The report also describes the technology options for producing energy from forestry and sawmill residues and outlines the main issues that need to be considered.



In Tasmania, 3.3 million tonnes of biomass could be sourced for bioenergy from sustainable forestry, with nearly 70% coming from private land, according to a 2013 study that compared Tasmanian and European forests: Forest biomass for energy: Current and potential use in Tasmania and a comparison with European experience.

The biomass could come from:
  • native forest regrowth
  • plantations
  • wood-processing residues.
Economic, ecological and social implications of using forest biomass for energy are also described.

Supply chain

Forest biomass supply chains have been well defined and researched in Europe and are operating effectively to convert forest biomass to commercial products—including an alternative energy source. Work is needed to adapt these systems to Australian forest operating conditions.

The supply chain is a particular barrier for producers of harvest residues to be able to supply power stations for co-firing.

This report by RIRDC, Facilitating the adoption of biomass co-firing for power generation, looks specifically at these barriers.

There are barriers for producers of residues from agriculture, agroforestry, forest plantation and native forests. The report also provides information on supply chain logistics and costs with specific concern for supplying power stations with the residue for co-firing.



AFORA’s freely available industry bulletins and reports and industry tools also offer information on supply chain.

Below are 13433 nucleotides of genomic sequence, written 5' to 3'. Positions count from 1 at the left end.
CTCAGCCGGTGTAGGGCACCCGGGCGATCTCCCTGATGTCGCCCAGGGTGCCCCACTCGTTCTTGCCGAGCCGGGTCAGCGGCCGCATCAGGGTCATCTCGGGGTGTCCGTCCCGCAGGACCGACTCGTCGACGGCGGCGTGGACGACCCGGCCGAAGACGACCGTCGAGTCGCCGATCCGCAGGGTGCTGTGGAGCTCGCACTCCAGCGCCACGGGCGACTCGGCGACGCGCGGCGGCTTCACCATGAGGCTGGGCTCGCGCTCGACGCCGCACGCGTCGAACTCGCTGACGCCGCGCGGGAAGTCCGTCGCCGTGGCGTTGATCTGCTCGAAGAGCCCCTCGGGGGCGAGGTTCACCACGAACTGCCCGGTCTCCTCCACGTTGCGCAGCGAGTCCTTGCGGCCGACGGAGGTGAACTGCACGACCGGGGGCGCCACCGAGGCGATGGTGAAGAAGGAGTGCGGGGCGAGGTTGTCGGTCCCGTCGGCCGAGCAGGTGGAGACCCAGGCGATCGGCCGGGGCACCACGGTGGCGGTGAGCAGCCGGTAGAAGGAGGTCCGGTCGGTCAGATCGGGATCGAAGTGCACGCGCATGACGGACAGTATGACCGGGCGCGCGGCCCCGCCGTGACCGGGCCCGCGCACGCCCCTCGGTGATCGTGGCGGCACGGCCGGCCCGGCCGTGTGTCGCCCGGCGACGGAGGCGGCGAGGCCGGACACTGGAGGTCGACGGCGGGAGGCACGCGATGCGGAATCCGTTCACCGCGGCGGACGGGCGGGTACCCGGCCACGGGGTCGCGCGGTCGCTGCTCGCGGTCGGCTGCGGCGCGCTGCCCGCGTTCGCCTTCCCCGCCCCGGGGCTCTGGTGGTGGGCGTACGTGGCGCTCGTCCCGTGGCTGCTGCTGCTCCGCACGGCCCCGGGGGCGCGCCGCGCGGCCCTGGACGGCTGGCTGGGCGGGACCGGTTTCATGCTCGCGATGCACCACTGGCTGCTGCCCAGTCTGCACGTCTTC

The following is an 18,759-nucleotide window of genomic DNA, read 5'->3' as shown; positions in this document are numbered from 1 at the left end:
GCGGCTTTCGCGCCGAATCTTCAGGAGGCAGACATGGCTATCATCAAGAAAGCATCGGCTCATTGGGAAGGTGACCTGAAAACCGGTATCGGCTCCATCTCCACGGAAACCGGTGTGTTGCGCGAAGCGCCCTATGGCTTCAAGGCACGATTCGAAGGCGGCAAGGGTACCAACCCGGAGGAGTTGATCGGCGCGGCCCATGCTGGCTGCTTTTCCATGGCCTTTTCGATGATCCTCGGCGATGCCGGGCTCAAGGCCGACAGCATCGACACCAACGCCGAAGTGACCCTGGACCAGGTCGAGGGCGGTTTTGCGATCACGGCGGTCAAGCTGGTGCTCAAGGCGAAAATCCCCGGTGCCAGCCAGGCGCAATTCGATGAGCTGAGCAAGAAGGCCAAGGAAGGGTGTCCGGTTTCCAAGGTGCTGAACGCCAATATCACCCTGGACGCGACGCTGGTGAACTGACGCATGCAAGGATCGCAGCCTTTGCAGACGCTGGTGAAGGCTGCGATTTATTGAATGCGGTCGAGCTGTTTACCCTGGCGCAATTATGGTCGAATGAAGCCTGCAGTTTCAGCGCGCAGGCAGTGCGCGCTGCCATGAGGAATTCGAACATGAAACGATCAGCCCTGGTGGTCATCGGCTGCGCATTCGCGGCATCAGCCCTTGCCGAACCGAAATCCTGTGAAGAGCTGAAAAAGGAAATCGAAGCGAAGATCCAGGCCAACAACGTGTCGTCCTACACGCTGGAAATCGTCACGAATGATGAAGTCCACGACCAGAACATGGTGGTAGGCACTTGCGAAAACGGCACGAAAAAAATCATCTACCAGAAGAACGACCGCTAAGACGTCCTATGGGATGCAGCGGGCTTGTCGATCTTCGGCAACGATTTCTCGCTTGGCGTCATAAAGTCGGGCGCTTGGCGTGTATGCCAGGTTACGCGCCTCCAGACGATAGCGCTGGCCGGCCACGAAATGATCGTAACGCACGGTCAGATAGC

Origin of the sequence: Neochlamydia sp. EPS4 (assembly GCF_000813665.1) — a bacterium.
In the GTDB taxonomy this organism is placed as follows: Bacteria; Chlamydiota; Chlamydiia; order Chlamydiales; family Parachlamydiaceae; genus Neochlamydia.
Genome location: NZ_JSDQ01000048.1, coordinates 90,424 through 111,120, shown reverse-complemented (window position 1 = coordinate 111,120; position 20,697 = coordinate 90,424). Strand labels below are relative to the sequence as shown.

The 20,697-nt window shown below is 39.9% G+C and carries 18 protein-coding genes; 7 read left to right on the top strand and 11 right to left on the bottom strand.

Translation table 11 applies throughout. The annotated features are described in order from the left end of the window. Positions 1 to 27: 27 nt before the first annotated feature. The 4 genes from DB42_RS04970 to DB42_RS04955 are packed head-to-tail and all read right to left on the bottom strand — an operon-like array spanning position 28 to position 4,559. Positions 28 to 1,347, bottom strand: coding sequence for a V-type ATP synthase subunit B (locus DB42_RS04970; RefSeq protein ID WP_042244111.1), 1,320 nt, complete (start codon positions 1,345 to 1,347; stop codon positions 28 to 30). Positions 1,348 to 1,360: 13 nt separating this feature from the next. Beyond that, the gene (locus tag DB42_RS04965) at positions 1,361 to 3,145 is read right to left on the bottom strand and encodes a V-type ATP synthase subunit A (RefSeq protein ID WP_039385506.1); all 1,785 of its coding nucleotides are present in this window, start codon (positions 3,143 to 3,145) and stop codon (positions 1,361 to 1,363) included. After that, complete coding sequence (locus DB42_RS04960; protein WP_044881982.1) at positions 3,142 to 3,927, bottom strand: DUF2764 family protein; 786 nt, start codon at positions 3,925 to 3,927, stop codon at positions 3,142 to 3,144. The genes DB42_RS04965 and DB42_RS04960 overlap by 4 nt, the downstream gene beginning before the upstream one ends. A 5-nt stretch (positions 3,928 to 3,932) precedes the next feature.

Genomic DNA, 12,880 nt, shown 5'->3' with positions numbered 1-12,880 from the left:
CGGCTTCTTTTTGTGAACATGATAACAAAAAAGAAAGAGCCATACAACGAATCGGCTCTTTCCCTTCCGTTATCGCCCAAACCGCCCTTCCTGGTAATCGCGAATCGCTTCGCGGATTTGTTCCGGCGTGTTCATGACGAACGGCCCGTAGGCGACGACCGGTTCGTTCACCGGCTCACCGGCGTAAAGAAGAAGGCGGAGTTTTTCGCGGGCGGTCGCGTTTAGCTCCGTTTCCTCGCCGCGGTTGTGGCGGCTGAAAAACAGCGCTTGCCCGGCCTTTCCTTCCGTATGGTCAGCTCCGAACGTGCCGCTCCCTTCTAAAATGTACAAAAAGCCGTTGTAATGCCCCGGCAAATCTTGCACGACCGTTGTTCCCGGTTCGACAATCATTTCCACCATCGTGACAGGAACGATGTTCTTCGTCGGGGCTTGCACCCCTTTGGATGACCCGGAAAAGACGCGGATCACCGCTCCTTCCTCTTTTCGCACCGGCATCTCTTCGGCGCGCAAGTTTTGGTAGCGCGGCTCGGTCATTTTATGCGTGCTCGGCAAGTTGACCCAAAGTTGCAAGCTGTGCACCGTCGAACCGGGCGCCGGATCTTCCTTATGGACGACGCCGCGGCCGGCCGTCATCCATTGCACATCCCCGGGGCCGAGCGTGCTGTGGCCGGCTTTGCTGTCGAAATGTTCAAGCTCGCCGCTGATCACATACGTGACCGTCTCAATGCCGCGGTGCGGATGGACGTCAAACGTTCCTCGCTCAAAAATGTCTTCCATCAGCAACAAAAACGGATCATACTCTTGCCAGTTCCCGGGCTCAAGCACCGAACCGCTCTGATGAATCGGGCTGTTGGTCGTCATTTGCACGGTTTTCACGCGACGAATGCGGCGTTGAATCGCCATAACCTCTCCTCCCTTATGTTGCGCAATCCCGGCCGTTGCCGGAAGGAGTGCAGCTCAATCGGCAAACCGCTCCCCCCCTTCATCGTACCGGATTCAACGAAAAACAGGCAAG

Growing a plantation

Plantations must be carefully and actively managed over their life-cycle to produce particular timber and wood-products: this management is commonly referred to as ‘silviculture’. There is considerable silvicultural expertise in Australia, but, as discussed in Chapter 8 of the 2011 Australian Government report, Seeing the forest through the trees [PDF, 4.5 MB], Australia relies on foreign-trained forestry professionals.

The length of time a tree is grown before being harvested is commonly referred to as the rotation length. A plantation goes through a cycle of planting, growing, harvesting, and then replanting. The length of time between planting and replanting may be from 10 years up to 70 or 80 years. This is commonly referred to as the ‘rotation length’.

Both softwoods and hardwoods can be grown for short- and long-rotation: in general, short-rotation (perhaps 10 to 15 years) suits trees that are to be chipped or pulped, and long-rotation (more than 20 years) suits trees that are to be grown for sawlogs.

The pros and cons of short- and long-term rotations, in the context of Australia’s timber and wood product needs, are described in Chapter 5 of Seeing the forest through the trees [PDF, 4.5 MB].

Harvesting and transporting residue